Resurrecting a beloved Minolta A1 during some snowy Jankuary isolation

By Dave Powell

For Jankuary 2024, I’d planned to grab some walk-around landscapes after a recent snow storm… with the above Minolta DiMAGE A1 “prosumer” digicam slung over my shoulder. But I’m recovering from Covid, and my wife very gently called my plan “the worst idea EVER!  So I reeled it back to just seeing what I could shoot out through our condo windows.

A Great Old Camera

Now, the 5-megapixel Minolta A1 isn’t really “Janky.” But it is old! One of the highest-rated digitals of 2003, its hard-to-beat features included:

  • World’s first “anti-shake” technology, which jiggled its CCD sensor to compensate for hand-motion.
  • Nearly 60 shutter speeds from 1/16,000th to 30 seconds.
  • All important controls are on the camera body (rather than only reachable via menus).
  • An excellent 28-200mm (equivalent) f/2.8-3.5 APO lens, with 16 glass elements (2 AD and 2 aspherical) in 13 groups.
  • A real mechanical zoom ring with effective focal lengths marked (no “fly-by-wire” here).
  • A solid, well-balanced metal body and comfortable rubber hand-hold.
  • Tilting EVF and LCD panels, with 100% frame views plus enhanced B/W low-light viewing.
  • Easy switching between image taking and reviewing without having to remove one’s eye from the viewfinder.
  • And a petal sunshade that is conveniently stored backwards on the lens.

But as with many early-2000’s digicams, there were compromises:

  • It uses CompactFlash cards (which I actually love).
  • Its low-res EVF has some moire and color-smearing issues.
  • Shutter lag of a second or more. If you intend to shoot action, just remember Clint Eastwood’s immortal question: “Are you feeling LUCKY?”
  • ISOs to only 800 are supported, with 400 being the safest limit for low-noise JPEGs (though RAW files were OK at all ISOs).
  • Closest macro focus is about 6 inches.
  • Not a biggie for most people, but I love to shoot digital infrared. And as you can see in this article, the A1 is Janky-awful at that!

Still, it was a highly rated piece of 2003 kit.

Views from Indoors Out

Over 24 hours, our storm dumped 14.5 inches of snow on the town, but 19 inches on our hilltop condo. The precipitation (and lighting) varied from overcast blizzard to full, clear sun. And the camera handled everything well– even produced some “film-like” results. Shot at ISO 100, they were all good, but here are the best:

At Christmas, we decorate the wall outside our front door with a picture frame around a small artificial wreath.
Here’s the view from our dining room over the back deck (I didn’t enhance colors in these shots).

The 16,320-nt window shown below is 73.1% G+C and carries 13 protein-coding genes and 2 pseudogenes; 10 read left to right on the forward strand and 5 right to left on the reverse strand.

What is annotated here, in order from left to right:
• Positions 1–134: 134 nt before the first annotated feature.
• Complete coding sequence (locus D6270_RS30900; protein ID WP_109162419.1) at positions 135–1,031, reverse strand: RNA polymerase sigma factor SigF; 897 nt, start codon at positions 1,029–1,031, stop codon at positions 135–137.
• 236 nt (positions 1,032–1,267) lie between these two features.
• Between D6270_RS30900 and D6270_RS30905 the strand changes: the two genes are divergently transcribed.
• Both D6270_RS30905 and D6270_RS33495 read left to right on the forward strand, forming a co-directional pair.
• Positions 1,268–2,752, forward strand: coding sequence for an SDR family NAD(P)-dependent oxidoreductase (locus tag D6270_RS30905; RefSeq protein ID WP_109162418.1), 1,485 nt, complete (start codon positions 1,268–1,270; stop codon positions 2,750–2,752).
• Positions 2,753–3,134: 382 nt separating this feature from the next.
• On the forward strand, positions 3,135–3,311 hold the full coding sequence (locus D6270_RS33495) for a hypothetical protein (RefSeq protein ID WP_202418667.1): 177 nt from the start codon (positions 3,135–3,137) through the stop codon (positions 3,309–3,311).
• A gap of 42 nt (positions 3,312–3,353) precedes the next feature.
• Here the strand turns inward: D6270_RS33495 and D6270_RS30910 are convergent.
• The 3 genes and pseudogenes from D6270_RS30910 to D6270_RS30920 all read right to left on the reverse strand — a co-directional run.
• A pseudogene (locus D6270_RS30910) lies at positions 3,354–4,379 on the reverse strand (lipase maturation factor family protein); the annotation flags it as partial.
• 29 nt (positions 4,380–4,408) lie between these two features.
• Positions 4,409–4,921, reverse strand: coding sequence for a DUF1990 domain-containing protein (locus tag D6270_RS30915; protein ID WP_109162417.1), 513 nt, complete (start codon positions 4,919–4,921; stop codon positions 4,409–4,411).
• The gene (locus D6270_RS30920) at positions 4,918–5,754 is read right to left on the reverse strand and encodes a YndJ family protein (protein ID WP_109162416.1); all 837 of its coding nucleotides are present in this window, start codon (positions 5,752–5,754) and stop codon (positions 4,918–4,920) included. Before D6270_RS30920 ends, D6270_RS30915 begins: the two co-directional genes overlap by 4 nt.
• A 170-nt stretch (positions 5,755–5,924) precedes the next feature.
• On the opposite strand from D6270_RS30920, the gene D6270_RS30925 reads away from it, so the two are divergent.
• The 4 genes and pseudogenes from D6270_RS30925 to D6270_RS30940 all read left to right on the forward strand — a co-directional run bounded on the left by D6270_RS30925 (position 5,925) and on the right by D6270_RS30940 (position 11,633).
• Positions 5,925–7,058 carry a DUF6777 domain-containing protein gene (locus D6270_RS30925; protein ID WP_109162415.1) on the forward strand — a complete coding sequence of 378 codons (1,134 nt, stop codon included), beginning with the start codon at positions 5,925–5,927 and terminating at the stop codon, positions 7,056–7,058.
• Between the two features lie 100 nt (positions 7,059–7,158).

A broader view of the back hill from our screened porch.

That hill is much steeper than it looks. Better to climb up than down! And those weathered cedar fences are so old that the trees they’re bolted to are growing around them. We believe that a dairy farm was once here. And as shown below, the fences form a kind of funnel that may have channeled cattle into a hilltop corral. Partly visible between the fences to the right of middle is an old granite hitching post with its iron “rein rings” intact (but covered in snow):

The camera’s 7x optical zoom pulled in a closer view of that hitching post.
I’ve never before seen this effect. The wood finials atop the posts were encased in snowy spheres. And little snow wreaths encircled the posts below them. Weird!
Some mid-storm branching action.
And deck chairs near the end. By this point I’d already scraped 10 inches of snow off the furniture and deck. And this photo reflects the additional 9 that fell after.
A more “abstract” view of those chairs.
Some “snow lollipops” outside the screened porch.
Icicles outside our bedroom window– shot through a Janky, low-tech, “window-screen filter.”

And finally, a three-season seating area in front of our building. Nearby, a glacially deposited boulder hosts a lichen that could share its birth year with Galileo! The reason I think so is described in this article. NOTE: I shot this scene through the same window screen as the above photo, but the camera saw right through it.

Not Too Bad!

As mentioned earlier, I did not artificially enhance the photos’ colors. My only post-processing was to re-spread RGB tones across their entire ranges using the Levels command. As you see, the Minolta A1’s exposure meter does a nice job. It’s one of the two digital bridge cameras I’ve kept.

The other is a higher-spec 8MP Olympus C-8080 WZ, with its own amazing lens. As described here, I use it to quickly digitize film for my 35mmc articles. And that’s possible because– while the camera’s specs claim its Super-Macro mode focuses down to around an inch away– when set as described in the article, the distance shortens to about half that.

So with the Olympus around, why do I keep a 5MP Minolta A1? Five main reasons:

  • Its 7x optical zoom in a more compact body than the Olympus’s (with a shorter 5x zoom).
  • That fully manual zoom ring (versus the Olympus’s toggle switch).
  • The A1’s articulating EVF and rear LCD (seen in the opening photo)… as opposed to only an articulating LCD on the Olympus. The A1 viewfinder also swings up to fully vertical– perfect for taking “look-up” shots of mushrooms!
  • The clever way its “anti-shake” technology conserves battery power. In most later cameras, the feature is either on or off. But on the A1, you first push a button on the camera back to put anti-shake in “stand-by” mode… and the feature kicks in automatically whenever one’s fingers wrap around metal strips on the front of the hand-hold! (They’re visible in the opening photo.) And as soon as one stops holding the camera, anti-shake returns to stand-by. Very clever, and it still works well.